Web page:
The national movement for legal cannabis has gained significant momentum. Marijuana becoming a legally available ingredient for bars and restaurants may now be a matter of “when,” not “if.”
Eight states now allow cannabis for recreational use: Maine, Massachusetts, Colorado, California, Nevada, Oregon, Washington and Alaska. Twenty-one other states permit marijuana for medicinal purposes.
That means that more than half the country has legalized cannabis in some form. Denver even passed a city ordinance this year that allows consumption of marijuana edibles in bars and restaurants.
As more customers experiment with legal cannabis and gain comfort and interest in the category, on-premise operators will need to figure out where they fit in and how to tailor their beverage programs. That may mean offering more lower- or no-alcohol drinks for guests partaking in pot, or developing cocktails that incorporate the legal compounds of the cannabis.
California legalized recreational marijuana in November, though medical marijuana use has been legal in the state since 1996. Two restaurants, Gracias Madre in West Hollywood and Gratitude of Newport Beach, both owned by the vegan-centric company Love Serve Remember, already offered a number of drinks made with a marijuana tincture.
These tinctures do not contain THC (tetrahydrocannabinol), which is the primary mind-altering ingredient derived from the buds and leaves of the cannabis plant. Rather, they use CBD, a lesser-known molecular compound found in cannabis with medicinal properties.
CBD, derived from the stalk of the cannabis plant, is legal for consumer purchase, explains Jason Eisner, beverage director for both restaurants. “CBD is anti-anxiety, an anti-depressant, a mood elevator,” he says. “It will make you feel fantastic, mentally.”
But it will not get you high, as CBD lacks psychoactive effects. This difference between THC and CBD—psychoactive vs. not—is what allows Gracias Madre and Gratitude to serve their cannabis cocktails.
These cocktails are not the equivalent of a joint or an edible, so customers should not expect to feel stoned, though they will experience the medicinal benefits of marijuana, Eisner explains.
“It’s like a heady indigo strain without the psychotropic effects,” he says. “Customers will feel happy, but will also be able to drive afterwards.”
Drinks with buzz
Eisner adds CBD to his drinks through an olive-oil-based infusion so that the cannabis component separates from the rest of the cocktail and does not fully emulsify. “I want people to be able to see what we’re giving them,” he explains.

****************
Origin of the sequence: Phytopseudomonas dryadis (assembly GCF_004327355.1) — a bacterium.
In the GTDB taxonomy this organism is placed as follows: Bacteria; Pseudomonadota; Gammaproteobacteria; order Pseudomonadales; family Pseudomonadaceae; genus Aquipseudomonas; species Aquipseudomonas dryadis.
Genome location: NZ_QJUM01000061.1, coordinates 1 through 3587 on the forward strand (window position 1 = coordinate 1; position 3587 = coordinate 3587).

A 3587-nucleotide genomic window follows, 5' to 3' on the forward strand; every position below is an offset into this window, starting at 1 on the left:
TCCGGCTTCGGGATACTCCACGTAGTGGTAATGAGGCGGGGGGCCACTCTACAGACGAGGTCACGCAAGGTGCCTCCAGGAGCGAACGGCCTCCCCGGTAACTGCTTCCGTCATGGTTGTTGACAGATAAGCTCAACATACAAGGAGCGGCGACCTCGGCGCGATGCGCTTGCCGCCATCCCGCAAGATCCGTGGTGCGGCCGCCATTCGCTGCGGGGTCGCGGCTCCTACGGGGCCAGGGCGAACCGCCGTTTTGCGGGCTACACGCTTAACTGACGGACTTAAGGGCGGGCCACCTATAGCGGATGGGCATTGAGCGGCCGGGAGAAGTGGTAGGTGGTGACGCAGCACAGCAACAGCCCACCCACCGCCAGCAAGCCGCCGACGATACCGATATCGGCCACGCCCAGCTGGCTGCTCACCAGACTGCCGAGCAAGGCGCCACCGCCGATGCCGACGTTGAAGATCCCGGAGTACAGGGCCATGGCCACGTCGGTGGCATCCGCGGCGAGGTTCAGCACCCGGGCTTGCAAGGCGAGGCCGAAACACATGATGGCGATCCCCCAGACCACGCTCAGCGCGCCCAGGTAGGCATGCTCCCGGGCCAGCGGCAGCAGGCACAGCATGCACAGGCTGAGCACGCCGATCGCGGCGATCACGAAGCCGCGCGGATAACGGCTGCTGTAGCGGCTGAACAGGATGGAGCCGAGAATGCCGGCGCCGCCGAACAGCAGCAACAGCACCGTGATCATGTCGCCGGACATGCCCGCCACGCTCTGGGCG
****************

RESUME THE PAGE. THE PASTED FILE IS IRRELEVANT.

His cocktails have humorous names that nod to their special ingredient. For instance,
The Rolled Fashioned is mezcal anejo, bourbon, house-made sarsaparilla and aromatic bitters.
The Stoney Negroni contains gin, carpano, turin aperitivo, port wine and orange oil. The Sour T-iesel (shown above) is made with tequila blanco, lime, agave, mint, matcha and aquafaba (water in which legume seeds such as chickpeas have been cooked). The CBD-tinged cocktails at Gracias Madre and Gratitude sell for $20.
The concept of cannabis cocktails is still so new that some people do not know what to expect. “A lot of people would not anticipate to drink three or four of these cocktails and leave feeling great,” Eisner says.
Strains with unique terroir
Eisner first experimented with CBD from a purely culinary angle. That the drug also gave his drinks a strong medicinal effect was an unanticipated benefit.
The CBD Eisner uses is “super floral” in aroma, he says, “like opening a fresh bag of Kush,” the OG Kush strain of cannabis often used for medical marijuana. Contrary to what some customers may expect, this CBD is not skunky in aroma like the smell of certain cannabis.
“If we wanted it to be skunky, we could do that. Marijuana varieties are just as complex as any wine terroir on earth, and give you as many options,” Eisner explains. “The current strain I’m using is like fresh-cut weed grass: herbal, floral, like something freshly picked.”
Indeed, cannabis flavors vary widely, says cocktail book author Warren Bobrow, who last June released Cannabis Cocktails, Mocktails & Tonics: The Art of Spirited Drinks and Buzz-Worthy Libations.
Growers cultivate the plant in thousands of different strains and continuously develop new ones. This opens a world of possibilities for cocktails.